Wednesday, January 31, 2007

Horsey Potter?

The literary, theatre and film worlds are aflutter with the thought that Harry Potter will be starring NAKED in Peter Schaffer's Play Equus in London's West End. OH NO!! People will see Harry Potter's Hairy Potter! (ha ha...okay, I am probably the only one who found that funny. Blame my father, king of puns. I can't help just happens sometimes)

From Penguin's reading guide:
The play focuses on the causes underlying a seemingly senseless act of violence by an adolescent boy, an act that forces the characters to confront questions of responsibility and ultimate meaning. Through his characters, Shaffer explores the dilemmas of late-twentieth-century existence in England and, by extension, in the entire industrialized world. In an increasingly commercial and mechanized culture, there is little place for ecstasy and worship, yet they remain human endowments. Is our trust in science as foolisheven more foolishthan the pagans' belief in their gods? Does being "normal" in such a culture also entail losing one's individuality and learning to live without passion?
Equus is a fabulous play. The audience is drawn into a world that is at once both disturbing and beautiful. I have no doubt that Daniel Radcliffe will do an excellent job in the role of Alan Strang, the violent and disturbed stable boy. What disturbs ME most however is how HOT he looks in the publicity stills.


...and 17.


I did however discover something MORE disturbing than the hotness (SERIOUSLY! HARRY POTTER!) of Daniel Radcliffe. I discovered that George Takei of the Starship Enterprise starred in a version of Equus in 2005, playing the other lead role of the psychiatrist Martin Dysart.



This role has been played by giants in the acting world ranging from Anthony Hopkins to Richard Burton to Antony Perkins to Richard Griffiths (who is playing the role on the West End opposite Radcliffe. He also plays Harry Potter's Uncle Vernon. Small world.) Even Leonard Nimoy has played the role. But GEORGE TAKEI?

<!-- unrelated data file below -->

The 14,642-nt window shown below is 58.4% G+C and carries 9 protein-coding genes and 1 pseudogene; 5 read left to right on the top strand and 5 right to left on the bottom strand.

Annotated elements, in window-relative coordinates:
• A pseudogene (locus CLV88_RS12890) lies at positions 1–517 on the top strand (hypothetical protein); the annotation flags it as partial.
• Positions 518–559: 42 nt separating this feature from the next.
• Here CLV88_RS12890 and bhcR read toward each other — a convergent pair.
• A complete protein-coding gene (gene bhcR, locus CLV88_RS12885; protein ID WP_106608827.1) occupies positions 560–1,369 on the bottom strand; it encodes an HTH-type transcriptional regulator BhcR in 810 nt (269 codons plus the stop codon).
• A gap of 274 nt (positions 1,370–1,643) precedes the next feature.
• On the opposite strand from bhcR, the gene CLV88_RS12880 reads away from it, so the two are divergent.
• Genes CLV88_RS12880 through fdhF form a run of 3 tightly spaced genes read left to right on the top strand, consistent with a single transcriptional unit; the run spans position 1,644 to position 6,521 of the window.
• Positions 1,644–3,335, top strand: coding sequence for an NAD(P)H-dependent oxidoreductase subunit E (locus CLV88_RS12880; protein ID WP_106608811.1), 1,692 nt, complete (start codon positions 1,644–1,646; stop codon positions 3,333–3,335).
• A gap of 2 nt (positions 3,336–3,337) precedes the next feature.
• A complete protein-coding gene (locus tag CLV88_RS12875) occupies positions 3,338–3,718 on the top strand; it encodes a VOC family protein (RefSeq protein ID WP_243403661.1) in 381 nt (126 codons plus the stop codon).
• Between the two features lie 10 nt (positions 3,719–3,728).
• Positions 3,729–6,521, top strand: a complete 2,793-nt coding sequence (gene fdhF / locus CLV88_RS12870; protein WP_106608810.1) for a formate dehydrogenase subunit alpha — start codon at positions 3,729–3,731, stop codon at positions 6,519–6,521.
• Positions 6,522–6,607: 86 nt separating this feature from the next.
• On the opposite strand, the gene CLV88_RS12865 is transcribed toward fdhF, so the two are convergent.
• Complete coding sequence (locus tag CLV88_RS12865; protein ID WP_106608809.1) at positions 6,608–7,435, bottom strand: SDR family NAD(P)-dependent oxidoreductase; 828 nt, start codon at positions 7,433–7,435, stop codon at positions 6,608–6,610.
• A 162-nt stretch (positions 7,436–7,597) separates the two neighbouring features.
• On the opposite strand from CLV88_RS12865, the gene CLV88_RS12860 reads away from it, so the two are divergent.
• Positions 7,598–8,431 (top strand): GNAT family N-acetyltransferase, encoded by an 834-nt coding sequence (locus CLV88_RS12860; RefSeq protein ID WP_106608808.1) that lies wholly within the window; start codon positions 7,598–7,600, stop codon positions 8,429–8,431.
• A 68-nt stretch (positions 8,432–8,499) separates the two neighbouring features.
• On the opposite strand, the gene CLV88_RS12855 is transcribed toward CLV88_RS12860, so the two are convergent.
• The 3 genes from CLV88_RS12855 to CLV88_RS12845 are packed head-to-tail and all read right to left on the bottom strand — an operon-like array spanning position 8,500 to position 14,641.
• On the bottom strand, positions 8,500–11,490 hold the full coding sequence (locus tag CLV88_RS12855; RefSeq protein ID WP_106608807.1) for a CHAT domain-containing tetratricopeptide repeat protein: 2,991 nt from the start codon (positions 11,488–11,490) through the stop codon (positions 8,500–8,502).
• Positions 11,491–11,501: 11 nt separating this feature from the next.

A reviewer said of the production...

Sadly, however, in the pivotal role of Martin Dysart, the provincial English shrink who agrees to take on Alan’s troublesome and convoluted case, George Takei should get back to the Enterprise bridge and beam himself somewhere else, as he single-handedly keeps this otherwise stunning production from reaching its full potential. From the first moment Takei begins spouting Dysart’s many long and intricately personal monologues, his character’s frustration and anguish are certainly apparent but, sadly, he never evolves from there. Worse yet, whenever Alan’s therapy sessions transform into Shaffer’s magical abreacted memory sequences that make this play so astonishingly theatrical, Takei’s Dysart sits or stands just out of the way on one side of the stage or the other, staring directly forward like a leftover extra from a George Romero zombie epic, yet occasionally the director has him enter into the visions and talk directly to Alan. Considering that directorial choice and the fact that all the other actors seated around the stage stay watching what’s so hauntingly evolving in front of them, it becomes almost frustrating that Takei just continues to gape out over the audience members’ heads in his most solemn but blankly disaffected Mr. Sulu-spawned expression.

I am really sad I missed that performance.

And again...HOW HOT IS DANIEL RADCLIFFE! The upcoming Harry Potter movie has taken on a whole new appeal for me. I also am going to be seeking some therapy as he is SEVENTEEN! AAAAAAAAAAAAAAAAAAA!

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